Tuesday, May 02, 2006
Saturday, April 01, 2006
Of course the very first novel I wrote back in 1954 when I was seventeen broke all the rules of good writing. At that time I simply wrote what I felt as a teenager writing about teenagers. Headhopping was the worst mistake I made along with tons of description. One thing I did notice was that I had plenty of conflict, a steady goal, and motivation to reach that goal.
In Not on the Menu, I have a 65 year old woman, Dottie Jean Weaver, who is content with her life as the owner of the best catfish restaurant in South Mississippi. When a wealthy, former classmate Fletcher Cameron comes along and takes her out of that environment into his, all her self-confidence and happiness is stomped on by former classmates who only remember her as the daughter of a drunk and a dressmaker for the wealthy. She returns to Calista and the friends she knows care about her and love her. Will Fletcher be able to win the heart of the woman he loved as a teenager back in high school? Only if Dottie is able to forget her childhood and concentrate on the future with a man who loves her.
Yes, I've come a long way from writing skits, paper doll stories, and teenage love stories.
It's been a long journey during which my self-confidence flew out the window several times as the rejection letters rolled in. It's also been an exciting journey to see where God would lead me. I've met so many exciting people along the way. These people have encouraged me, critiqued me, mentored me, given me opportunities, and have been my cheerleaders.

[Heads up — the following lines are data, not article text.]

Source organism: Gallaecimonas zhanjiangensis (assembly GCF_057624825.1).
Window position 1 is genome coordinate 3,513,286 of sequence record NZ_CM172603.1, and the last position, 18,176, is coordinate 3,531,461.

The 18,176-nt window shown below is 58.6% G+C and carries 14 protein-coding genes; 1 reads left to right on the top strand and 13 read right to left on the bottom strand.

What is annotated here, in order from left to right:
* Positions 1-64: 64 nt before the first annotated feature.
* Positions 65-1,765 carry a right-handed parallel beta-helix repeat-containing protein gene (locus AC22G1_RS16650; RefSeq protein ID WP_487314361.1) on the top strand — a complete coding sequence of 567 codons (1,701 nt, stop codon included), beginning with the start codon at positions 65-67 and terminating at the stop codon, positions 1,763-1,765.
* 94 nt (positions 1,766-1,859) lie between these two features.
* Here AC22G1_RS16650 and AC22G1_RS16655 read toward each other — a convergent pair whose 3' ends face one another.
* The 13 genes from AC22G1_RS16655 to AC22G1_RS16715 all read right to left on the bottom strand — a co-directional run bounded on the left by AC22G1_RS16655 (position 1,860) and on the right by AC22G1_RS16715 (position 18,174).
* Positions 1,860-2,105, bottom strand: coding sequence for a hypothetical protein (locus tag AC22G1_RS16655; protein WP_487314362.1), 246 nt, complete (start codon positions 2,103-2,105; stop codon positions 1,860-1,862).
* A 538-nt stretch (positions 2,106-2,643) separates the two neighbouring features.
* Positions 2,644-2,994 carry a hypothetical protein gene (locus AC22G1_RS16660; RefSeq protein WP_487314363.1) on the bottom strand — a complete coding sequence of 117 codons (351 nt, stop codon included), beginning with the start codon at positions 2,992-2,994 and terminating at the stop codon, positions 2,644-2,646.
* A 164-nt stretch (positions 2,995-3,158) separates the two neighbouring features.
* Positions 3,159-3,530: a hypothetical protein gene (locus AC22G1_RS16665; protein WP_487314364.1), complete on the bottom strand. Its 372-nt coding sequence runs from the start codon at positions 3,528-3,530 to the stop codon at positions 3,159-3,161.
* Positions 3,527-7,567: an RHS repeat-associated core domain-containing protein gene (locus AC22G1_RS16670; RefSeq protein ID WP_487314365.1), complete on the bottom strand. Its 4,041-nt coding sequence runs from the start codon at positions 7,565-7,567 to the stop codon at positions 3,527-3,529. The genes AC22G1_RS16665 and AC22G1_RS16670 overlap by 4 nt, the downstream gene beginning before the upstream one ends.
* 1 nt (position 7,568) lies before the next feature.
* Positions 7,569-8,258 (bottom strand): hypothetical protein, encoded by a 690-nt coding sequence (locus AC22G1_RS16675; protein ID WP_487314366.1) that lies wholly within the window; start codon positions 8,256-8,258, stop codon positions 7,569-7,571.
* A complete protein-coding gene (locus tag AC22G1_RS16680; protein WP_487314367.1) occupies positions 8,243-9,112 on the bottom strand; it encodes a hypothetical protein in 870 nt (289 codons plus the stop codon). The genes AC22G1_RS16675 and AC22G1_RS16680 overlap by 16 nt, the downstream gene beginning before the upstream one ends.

One of those was my journalism teacher in high school. She told me I had "a gift for words" and she hoped I would someday use it to entertain others. Well, it took over 50 years for that to happen. In the meantime I wrote Bible studies, devotions, and personal stories in hopes of pointing people to Jesus. Now I have a book I pray will accomplish the dreams of that journalism teacher, Mrs. Juniger, and a 16 year old who loved putting words together.
Thursday, March 30, 2006
Their paths to romance are filled with various obstacles that the ladies work together to unravel and resolve.
Tuesday, March 28, 2006
Another book I thoroughly enjoyed was Paper Moon. Linda Windsor has such a penchant for humor that you find yourself laughing out loud at the antics of Mrs. C, Annie, Karen, and Blaine. As a retired teacher, I can so relate to the situations Linda conceives for her characters. I chaperoned many a senior trip, and this delightful tale brought back wonderful memories of those excursions. This is a great read to take your mind off what ails you.
Friday, March 24, 2006
My writing journey began in the 1940's when I wrote skits for my cousins to perform for the family and also wrote stories for my paper dolls. Some you younger friends may not be as familiar with those since Barbie came into the picture. I wrote my first novel at the age of 17 as a Freshman at Baylor University. My dream then was to become a writer. I wanted to be like Jo March of Little Women when I grew up. Well, it's taken 53 years for me to "grow up" and have my first novel published. But the wait was worth it. God had the plan all along, I just had to keep working until the plan was complete and ready to go. I know He has a purpose for my life, and I'm along for the ride to wherever He takes me.
Have a great day and I'll see you on down the road, but I'd love to hear from you before then.